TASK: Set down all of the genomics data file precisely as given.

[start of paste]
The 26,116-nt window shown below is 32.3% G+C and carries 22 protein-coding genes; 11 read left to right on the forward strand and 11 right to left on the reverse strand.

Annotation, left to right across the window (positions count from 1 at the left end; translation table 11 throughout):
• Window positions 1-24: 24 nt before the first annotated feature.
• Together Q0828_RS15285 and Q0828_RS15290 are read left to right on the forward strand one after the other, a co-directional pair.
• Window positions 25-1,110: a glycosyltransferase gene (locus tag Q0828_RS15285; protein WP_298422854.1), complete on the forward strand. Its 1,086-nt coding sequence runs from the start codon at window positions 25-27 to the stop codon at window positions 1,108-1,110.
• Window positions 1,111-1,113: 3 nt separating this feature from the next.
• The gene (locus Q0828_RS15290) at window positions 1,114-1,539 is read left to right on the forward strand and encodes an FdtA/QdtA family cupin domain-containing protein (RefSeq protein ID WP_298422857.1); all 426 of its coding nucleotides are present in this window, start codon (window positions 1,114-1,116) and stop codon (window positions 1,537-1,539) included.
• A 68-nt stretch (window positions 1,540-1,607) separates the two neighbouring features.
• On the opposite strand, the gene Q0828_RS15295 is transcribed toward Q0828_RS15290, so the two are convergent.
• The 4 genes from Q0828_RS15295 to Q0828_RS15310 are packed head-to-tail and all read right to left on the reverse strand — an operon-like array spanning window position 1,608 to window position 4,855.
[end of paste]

The 26,116-nt window shown below is 32.3% G+C and carries 22 protein-coding genes; 11 read left to right on the forward strand and 11 right to left on the reverse strand.

Annotation, left to right across the window (positions count from 1 at the left end; translation table 11 throughout):
• Window positions 1-24: 24 nt before the first annotated feature.
• Together Q0828_RS15285 and Q0828_RS15290 are read left to right on the forward strand one after the other, a co-directional pair.
• Window positions 25-1,110: a glycosyltransferase gene (locus tag Q0828_RS15285; protein WP_298422854.1), complete on the forward strand. Its 1,086-nt coding sequence runs from the start codon at window positions 25-27 to the stop codon at window positions 1,108-1,110.
• Window positions 1,111-1,113: 3 nt separating this feature from the next.
• The gene (locus Q0828_RS15290) at window positions 1,114-1,539 is read left to right on the forward strand and encodes an FdtA/QdtA family cupin domain-containing protein (RefSeq protein ID WP_298422857.1); all 426 of its coding nucleotides are present in this window, start codon (window positions 1,114-1,116) and stop codon (window positions 1,537-1,539) included.
• A 68-nt stretch (window positions 1,540-1,607) separates the two neighbouring features.
• On the opposite strand, the gene Q0828_RS15295 is transcribed toward Q0828_RS15290, so the two are convergent.
• The 4 genes from Q0828_RS15295 to Q0828_RS15310 are packed head-to-tail and all read right to left on the reverse strand — an operon-like array spanning window position 1,608 to window position 4,855.